Nov. 14--You won't find Martin Short tweeting out any
Ed Grimley quips.
Nor will you find him linking to his latest Jiminy Glick interview on Facebook. And he certainly won't Instagram his lunch with any of his "Three Amigos."
Despite the seemingly endless deluge of information from celebrities on social media, the veteran comic and actor isn't big on the Internet.
"The idea of spending more time on getting people to know who I am just doesn't seem like time well spent for me," said the "Saturday Night Live" alum. "I totally get why it's fun to have Twitter, and a lot of my friends tweet and do Facebook. But when you've been a celebrity for a long time, your anonymity becomes more intriguing. I like show business, but I don't like to spend 24 hours a day in it."
While colleagues and friends like Steve Martin and Tom Hanks have taken to Twitter and other social media, Short has resisted the urge to overshare. Instead, it's his comedy that has won him all his followers.
Short joined the cast of "Saturday Night Live" in 1984 after working on Canada's famed "SCTV." The Emmy winner has created indelible characters like the excessively cowlicked Grimley and portly interviewer-to-the-stars Glick. He branched out successfully to feature film with hits ranging from the "Three Amigos" to "Father of the Bride" and "Innerspace."
While he is known as primarily a funnyman, Short also has done dramatic roles, appearing on shows like "Damages" and "Law & Order: Special Victims Unit." In 1999, he took home a Tony for Best Lead Actor in a Musical with the revival of "Little Me." Seven years later, he was back on Broadway with his one-man show, "Martin Short: Fame Becomes Me," which toured several cities, including San Francisco.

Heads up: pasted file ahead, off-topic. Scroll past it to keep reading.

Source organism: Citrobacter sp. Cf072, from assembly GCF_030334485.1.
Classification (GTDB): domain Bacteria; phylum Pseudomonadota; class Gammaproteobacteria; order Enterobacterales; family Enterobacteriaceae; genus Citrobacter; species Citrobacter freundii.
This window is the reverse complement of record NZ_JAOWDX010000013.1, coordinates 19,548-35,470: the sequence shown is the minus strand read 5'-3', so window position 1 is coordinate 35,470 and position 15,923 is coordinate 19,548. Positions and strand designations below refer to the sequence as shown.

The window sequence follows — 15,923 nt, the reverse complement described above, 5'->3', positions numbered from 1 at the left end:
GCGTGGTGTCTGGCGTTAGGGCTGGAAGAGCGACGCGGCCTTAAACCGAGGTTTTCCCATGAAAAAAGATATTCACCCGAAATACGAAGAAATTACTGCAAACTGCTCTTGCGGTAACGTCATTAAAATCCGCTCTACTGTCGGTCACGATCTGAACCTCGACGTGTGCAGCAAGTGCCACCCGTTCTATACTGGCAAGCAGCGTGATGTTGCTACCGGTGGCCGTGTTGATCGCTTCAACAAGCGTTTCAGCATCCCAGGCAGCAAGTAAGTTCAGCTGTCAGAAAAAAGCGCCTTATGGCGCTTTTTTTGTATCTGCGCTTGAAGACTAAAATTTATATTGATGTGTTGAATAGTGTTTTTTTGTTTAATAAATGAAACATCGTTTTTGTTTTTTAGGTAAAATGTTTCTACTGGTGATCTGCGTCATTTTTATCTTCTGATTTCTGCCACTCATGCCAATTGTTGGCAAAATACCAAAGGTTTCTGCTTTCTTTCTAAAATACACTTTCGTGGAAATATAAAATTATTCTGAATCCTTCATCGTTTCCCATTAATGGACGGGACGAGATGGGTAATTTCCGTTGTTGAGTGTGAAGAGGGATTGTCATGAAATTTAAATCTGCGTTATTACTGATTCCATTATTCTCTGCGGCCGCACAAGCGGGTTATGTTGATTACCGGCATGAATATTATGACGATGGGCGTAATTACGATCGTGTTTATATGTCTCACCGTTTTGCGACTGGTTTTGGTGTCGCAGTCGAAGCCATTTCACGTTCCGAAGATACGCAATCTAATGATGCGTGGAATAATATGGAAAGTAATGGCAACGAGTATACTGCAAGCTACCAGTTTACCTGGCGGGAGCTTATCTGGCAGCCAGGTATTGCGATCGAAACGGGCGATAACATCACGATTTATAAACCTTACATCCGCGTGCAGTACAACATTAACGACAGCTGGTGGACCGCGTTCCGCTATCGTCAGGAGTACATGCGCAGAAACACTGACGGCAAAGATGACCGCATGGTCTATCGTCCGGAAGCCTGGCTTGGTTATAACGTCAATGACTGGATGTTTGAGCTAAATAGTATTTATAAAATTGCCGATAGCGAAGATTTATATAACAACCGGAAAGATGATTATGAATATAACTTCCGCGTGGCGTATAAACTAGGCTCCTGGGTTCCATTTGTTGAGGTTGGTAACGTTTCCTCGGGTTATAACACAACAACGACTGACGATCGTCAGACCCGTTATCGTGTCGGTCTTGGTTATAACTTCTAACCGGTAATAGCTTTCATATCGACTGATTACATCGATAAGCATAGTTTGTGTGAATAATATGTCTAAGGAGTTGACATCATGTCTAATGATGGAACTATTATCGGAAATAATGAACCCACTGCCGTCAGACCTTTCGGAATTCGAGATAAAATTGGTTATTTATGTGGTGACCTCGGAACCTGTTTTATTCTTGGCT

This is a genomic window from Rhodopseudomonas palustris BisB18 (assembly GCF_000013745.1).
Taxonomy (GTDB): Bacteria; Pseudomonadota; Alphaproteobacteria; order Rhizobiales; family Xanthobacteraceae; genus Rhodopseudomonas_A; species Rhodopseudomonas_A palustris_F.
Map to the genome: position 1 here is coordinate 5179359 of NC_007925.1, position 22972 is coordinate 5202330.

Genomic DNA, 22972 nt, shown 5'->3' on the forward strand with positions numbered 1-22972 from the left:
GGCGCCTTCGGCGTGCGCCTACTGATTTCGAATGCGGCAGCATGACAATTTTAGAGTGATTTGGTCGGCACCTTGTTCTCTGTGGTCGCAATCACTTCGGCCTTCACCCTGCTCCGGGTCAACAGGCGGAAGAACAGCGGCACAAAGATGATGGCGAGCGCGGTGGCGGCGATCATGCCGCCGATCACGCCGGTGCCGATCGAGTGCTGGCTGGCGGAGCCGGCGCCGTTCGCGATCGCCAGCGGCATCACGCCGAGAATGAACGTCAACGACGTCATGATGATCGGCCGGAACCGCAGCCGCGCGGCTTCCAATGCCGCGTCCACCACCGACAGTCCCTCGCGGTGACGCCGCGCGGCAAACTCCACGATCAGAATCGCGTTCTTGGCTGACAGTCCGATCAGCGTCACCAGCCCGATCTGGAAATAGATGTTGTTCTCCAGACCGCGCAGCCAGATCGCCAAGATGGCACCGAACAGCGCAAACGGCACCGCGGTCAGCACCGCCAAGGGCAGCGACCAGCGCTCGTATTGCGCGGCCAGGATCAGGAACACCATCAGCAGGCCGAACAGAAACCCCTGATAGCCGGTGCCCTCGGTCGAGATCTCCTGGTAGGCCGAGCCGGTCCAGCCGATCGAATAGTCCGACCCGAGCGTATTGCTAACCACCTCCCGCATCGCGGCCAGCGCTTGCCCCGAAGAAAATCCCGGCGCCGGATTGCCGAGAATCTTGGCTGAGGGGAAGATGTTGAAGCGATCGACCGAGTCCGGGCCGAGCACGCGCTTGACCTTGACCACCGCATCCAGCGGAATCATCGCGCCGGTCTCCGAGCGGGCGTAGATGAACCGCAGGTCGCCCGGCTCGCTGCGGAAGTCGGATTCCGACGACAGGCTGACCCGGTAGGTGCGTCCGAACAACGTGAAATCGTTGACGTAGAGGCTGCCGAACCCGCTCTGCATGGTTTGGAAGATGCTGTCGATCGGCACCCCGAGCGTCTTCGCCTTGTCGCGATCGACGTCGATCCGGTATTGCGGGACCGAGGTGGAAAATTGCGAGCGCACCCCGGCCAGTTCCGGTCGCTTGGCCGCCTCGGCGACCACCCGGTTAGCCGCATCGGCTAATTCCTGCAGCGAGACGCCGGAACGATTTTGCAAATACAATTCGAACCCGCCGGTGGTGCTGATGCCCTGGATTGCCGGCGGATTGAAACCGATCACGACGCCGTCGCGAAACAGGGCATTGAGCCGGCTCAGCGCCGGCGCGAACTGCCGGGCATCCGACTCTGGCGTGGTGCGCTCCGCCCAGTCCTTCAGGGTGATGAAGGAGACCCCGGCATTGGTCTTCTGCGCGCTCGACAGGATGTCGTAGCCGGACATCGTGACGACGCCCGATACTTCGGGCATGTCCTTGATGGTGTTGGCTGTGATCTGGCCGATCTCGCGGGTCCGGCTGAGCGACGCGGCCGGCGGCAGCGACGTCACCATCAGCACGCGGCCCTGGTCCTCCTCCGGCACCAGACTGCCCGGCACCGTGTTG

Live performances continue to be a staple in Short's repertoire. He brings his show and his stable of characters to the Gallo Center for the Arts on Nov. 23. As part of the show, he will interview Modesto native and "Glee" casting director Robert Ulrich in character as Glick on stage.
Martin spoke with The Bee recently from his Pacific Palisades home about fame, creating characters and the "party with Marty" he throws for his audience.
Q: So, why have you not jumped on the social media bandwagon like some of your other entertainment friends?
A: Someone like Steven Martin does it brilliantly. Steve started as a comedy writer for the "Smothers Brothers." One time, we were going to the Oscars and he was typing and I asked what it said. He said, "I hope to meet Cher and get on a first-name basis for her." If I did that, I would probably be thinking, "What should I write today, what would be funny?" It would be like an exam at school for me instead.
Q: You've done all kinds of performing -- TV, movies, Broadway, etc. Do you have a medium you prefer, or do you get different things from all of them?
A: What I am drawn toward is the notion of the variety of it all. I think that at a certain point, when you are not under pressure to pay rent, you are under a different kind of pressure, which is, "How do I keep interested in it all?"
Q: So is that what you enjoy about being on stage in front of an audience?